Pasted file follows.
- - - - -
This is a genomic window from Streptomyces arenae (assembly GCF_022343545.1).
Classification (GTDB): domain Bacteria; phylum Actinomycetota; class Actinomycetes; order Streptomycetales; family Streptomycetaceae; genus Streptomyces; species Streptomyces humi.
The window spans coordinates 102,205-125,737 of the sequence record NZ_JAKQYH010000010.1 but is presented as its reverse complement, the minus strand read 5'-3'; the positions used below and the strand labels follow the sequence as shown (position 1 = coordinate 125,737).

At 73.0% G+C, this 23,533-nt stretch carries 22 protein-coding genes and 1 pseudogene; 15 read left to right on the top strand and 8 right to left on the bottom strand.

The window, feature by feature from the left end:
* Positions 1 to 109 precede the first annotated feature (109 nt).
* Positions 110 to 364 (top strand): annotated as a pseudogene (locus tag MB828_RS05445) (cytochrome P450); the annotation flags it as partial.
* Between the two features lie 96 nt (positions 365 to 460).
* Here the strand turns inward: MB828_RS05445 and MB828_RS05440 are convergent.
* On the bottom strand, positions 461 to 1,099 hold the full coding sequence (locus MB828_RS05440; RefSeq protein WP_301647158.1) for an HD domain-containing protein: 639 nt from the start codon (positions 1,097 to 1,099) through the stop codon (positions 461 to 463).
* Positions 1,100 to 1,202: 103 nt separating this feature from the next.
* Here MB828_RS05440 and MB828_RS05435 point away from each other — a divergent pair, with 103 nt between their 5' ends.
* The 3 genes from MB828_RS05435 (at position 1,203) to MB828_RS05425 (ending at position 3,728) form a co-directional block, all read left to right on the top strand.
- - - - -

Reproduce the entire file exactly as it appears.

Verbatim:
This is a genomic window from Streptomyces arenae (assembly GCF_022343545.1).
Classification (GTDB): domain Bacteria; phylum Actinomycetota; class Actinomycetes; order Streptomycetales; family Streptomycetaceae; genus Streptomyces; species Streptomyces humi.
The window spans coordinates 102,205-125,737 of the sequence record NZ_JAKQYH010000010.1 but is presented as its reverse complement, the minus strand read 5'-3'; the positions used below and the strand labels follow the sequence as shown (position 1 = coordinate 125,737).

At 73.0% G+C, this 23,533-nt stretch carries 22 protein-coding genes and 1 pseudogene; 15 read left to right on the top strand and 8 right to left on the bottom strand.

The window, feature by feature from the left end:
* Positions 1 to 109 precede the first annotated feature (109 nt).
* Positions 110 to 364 (top strand): annotated as a pseudogene (locus tag MB828_RS05445) (cytochrome P450); the annotation flags it as partial.
* Between the two features lie 96 nt (positions 365 to 460).
* Here the strand turns inward: MB828_RS05445 and MB828_RS05440 are convergent.
* On the bottom strand, positions 461 to 1,099 hold the full coding sequence (locus MB828_RS05440; RefSeq protein WP_301647158.1) for an HD domain-containing protein: 639 nt from the start codon (positions 1,097 to 1,099) through the stop codon (positions 461 to 463).
* Positions 1,100 to 1,202: 103 nt separating this feature from the next.
* Here MB828_RS05440 and MB828_RS05435 point away from each other — a divergent pair, with 103 nt between their 5' ends.
* The 3 genes from MB828_RS05435 (at position 1,203) to MB828_RS05425 (ending at position 3,728) form a co-directional block, all read left to right on the top strand.